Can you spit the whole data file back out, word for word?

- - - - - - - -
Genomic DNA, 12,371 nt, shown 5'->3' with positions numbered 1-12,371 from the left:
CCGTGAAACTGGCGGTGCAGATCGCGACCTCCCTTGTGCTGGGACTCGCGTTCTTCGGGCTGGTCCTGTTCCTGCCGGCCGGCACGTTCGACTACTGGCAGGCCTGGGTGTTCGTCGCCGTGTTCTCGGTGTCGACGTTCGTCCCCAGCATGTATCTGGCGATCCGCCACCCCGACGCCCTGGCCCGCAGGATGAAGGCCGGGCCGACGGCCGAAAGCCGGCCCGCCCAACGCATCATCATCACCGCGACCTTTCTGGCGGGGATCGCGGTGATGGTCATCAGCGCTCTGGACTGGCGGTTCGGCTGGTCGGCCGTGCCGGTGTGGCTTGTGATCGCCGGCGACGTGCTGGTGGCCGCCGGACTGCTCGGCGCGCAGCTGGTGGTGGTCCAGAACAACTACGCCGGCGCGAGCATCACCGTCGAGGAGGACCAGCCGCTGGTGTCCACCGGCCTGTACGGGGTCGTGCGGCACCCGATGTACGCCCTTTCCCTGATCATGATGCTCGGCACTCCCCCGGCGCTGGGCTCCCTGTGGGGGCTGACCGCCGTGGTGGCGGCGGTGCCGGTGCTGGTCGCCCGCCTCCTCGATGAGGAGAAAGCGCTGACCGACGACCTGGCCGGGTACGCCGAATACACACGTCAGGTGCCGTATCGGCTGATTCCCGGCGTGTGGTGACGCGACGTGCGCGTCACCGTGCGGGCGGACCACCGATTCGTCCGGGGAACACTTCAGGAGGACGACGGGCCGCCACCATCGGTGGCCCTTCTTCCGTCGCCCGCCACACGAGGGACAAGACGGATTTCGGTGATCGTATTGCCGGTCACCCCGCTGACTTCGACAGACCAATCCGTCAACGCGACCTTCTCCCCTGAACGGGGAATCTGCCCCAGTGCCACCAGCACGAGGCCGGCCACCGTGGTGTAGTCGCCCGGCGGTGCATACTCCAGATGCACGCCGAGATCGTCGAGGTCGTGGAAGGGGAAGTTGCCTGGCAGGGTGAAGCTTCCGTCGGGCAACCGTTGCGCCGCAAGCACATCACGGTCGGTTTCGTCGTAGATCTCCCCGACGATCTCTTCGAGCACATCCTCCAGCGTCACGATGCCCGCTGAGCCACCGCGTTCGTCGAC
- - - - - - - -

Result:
Genomic DNA, 12,371 nt, shown 5'->3' with positions numbered 1-12,371 from the left:
CCGTGAAACTGGCGGTGCAGATCGCGACCTCCCTTGTGCTGGGACTCGCGTTCTTCGGGCTGGTCCTGTTCCTGCCGGCCGGCACGTTCGACTACTGGCAGGCCTGGGTGTTCGTCGCCGTGTTCTCGGTGTCGACGTTCGTCCCCAGCATGTATCTGGCGATCCGCCACCCCGACGCCCTGGCCCGCAGGATGAAGGCCGGGCCGACGGCCGAAAGCCGGCCCGCCCAACGCATCATCATCACCGCGACCTTTCTGGCGGGGATCGCGGTGATGGTCATCAGCGCTCTGGACTGGCGGTTCGGCTGGTCGGCCGTGCCGGTGTGGCTTGTGATCGCCGGCGACGTGCTGGTGGCCGCCGGACTGCTCGGCGCGCAGCTGGTGGTGGTCCAGAACAACTACGCCGGCGCGAGCATCACCGTCGAGGAGGACCAGCCGCTGGTGTCCACCGGCCTGTACGGGGTCGTGCGGCACCCGATGTACGCCCTTTCCCTGATCATGATGCTCGGCACTCCCCCGGCGCTGGGCTCCCTGTGGGGGCTGACCGCCGTGGTGGCGGCGGTGCCGGTGCTGGTCGCCCGCCTCCTCGATGAGGAGAAAGCGCTGACCGACGACCTGGCCGGGTACGCCGAATACACACGTCAGGTGCCGTATCGGCTGATTCCCGGCGTGTGGTGACGCGACGTGCGCGTCACCGTGCGGGCGGACCACCGATTCGTCCGGGGAACACTTCAGGAGGACGACGGGCCGCCACCATCGGTGGCCCTTCTTCCGTCGCCCGCCACACGAGGGACAAGACGGATTTCGGTGATCGTATTGCCGGTCACCCCGCTGACTTCGACAGACCAATCCGTCAACGCGACCTTCTCCCCTGAACGGGGAATCTGCCCCAGTGCCACCAGCACGAGGCCGGCCACCGTGGTGTAGTCGCCCGGCGGTGCATACTCCAGATGCACGCCGAGATCGTCGAGGTCGTGGAAGGGGAAGTTGCCTGGCAGGGTGAAGCTTCCGTCGGGCAACCGTTGCGCCGCAAGCACATCACGGTCGGTTTCGTCGTAGATCTCCCCGACGATCTCTTCGAGCACATCCTCCAGCGTCACGATGCCCGCTGAGCCACCGCGTTCGTCGAC